Feminist generations? The long-term impact of social movement involvement on Palestinian women's lives
While there is an extensive literature addressing gender and women in social movements, there is very little addressing the impact of such participation on individual women in the aftermath of involvement. This article explores the individual impact of social movement participation using longitudinal qualitative research with working-class Palestinian women and argues that there exists among these former participants a "feminist generation" that is differentiated by a gender-egalitarian ideology and a high sense of self-efficacy. The article also argues that feminist subjectivities and possibilities will be circumscribed and difficult to maintain without the structural and cultural support provided by a stable, sovereign, and at least nominally democratic state and accountable feminist organizations that are responsive to diverse groups of women.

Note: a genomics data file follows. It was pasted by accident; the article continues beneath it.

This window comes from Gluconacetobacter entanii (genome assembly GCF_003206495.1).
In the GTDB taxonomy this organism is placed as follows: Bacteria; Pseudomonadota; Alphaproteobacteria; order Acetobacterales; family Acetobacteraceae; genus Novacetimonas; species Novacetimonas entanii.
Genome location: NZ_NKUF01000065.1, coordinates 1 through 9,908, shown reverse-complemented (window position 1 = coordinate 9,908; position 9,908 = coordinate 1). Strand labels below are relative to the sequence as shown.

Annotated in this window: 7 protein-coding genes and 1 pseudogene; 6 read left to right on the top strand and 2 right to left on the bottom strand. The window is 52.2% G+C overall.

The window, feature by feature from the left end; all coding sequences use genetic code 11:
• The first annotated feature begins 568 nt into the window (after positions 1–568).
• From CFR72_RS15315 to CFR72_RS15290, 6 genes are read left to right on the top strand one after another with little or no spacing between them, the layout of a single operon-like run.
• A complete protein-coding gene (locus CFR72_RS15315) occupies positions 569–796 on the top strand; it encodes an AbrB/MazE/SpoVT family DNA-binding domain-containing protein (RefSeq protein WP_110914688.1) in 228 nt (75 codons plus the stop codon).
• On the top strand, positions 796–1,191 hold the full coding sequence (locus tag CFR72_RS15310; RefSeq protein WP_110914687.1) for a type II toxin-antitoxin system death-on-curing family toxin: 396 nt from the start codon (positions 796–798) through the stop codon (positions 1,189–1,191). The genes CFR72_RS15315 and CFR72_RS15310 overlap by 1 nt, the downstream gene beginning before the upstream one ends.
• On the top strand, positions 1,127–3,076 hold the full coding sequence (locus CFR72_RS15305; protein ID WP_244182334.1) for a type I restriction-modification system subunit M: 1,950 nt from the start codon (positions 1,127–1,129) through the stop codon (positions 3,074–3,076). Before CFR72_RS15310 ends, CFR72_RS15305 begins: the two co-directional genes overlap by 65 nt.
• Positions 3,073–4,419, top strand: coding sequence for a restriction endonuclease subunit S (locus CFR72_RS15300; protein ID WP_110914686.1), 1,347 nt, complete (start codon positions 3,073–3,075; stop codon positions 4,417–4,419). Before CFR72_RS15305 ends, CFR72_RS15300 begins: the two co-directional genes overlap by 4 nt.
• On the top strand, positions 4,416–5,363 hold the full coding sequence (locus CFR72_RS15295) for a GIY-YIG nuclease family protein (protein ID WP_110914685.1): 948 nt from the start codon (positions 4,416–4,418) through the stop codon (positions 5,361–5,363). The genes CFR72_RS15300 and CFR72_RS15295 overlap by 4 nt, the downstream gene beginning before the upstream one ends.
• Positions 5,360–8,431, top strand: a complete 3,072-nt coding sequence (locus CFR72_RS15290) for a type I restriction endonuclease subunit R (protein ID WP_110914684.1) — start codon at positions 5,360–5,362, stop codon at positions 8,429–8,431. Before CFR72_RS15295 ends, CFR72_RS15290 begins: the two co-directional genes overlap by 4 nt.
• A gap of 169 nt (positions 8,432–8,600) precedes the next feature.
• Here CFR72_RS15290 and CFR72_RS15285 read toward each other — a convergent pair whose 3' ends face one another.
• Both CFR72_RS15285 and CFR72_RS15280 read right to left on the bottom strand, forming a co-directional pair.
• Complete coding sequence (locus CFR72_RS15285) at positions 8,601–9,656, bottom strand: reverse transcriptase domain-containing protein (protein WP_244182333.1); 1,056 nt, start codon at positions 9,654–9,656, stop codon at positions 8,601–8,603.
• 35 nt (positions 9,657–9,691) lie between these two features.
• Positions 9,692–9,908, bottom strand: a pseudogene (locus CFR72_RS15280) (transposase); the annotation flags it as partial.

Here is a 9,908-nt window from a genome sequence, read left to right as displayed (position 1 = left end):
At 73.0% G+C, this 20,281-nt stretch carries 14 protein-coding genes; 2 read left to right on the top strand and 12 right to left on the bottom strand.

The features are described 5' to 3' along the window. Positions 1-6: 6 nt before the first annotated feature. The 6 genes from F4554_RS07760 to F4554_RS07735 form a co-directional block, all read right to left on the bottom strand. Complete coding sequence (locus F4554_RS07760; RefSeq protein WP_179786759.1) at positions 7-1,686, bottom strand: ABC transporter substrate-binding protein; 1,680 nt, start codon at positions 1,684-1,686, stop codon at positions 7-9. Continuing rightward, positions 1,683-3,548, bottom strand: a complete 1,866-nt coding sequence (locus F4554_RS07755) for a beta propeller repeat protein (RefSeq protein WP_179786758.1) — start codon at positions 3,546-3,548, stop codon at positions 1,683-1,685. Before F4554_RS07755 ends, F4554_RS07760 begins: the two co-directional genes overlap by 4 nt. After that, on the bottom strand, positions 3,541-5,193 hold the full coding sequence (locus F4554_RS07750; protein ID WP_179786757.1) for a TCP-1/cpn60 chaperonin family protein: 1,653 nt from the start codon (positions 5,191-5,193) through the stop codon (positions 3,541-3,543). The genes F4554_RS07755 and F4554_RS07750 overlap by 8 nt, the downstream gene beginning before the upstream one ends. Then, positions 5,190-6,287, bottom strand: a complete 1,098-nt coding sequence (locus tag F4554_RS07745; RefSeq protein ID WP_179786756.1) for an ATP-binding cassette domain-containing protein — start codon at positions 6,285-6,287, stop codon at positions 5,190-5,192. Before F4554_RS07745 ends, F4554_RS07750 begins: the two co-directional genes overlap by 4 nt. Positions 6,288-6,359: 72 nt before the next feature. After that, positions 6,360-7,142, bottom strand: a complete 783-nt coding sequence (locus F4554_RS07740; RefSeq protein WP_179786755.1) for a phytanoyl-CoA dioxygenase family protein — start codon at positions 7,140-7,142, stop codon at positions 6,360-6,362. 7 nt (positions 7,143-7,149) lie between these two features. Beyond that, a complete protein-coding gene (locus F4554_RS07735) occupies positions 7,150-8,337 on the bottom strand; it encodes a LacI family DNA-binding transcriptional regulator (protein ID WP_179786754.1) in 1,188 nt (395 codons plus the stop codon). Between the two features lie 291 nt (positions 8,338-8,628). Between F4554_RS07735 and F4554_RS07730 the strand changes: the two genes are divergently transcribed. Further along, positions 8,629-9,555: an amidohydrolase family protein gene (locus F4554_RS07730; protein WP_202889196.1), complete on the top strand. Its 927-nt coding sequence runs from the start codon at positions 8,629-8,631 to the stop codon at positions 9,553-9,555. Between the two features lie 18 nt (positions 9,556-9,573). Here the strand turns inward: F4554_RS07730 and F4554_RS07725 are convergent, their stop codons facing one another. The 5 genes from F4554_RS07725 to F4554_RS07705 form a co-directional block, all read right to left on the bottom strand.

Published Version (Please cite this version)10.1086/338974
Publication InfoHasso, FS (2001). Feminist generations? The long-term impact of social movement involvement on Palestinian women's lives. American Journal of Sociology, 10(3). pp. 586-611. 10.1086/338974. Retrieved from https://hdl.handle.net/10161/19499.
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Associate Professor of Gender, Sexuality & Feminist Studies
I am an Associate Professor in the Program in Gender, Sexuality and Feminist Studies at Duke University with secondary appointments in the Department of History and Department of Sociology. I taught in and directed the International Comparative Studies Program at Duke from 2010-2015 and was a member of the Oberlin College faculty from 2000-2010. I am Editor Emerita (2015-2018) of the Journal of Middle East Wome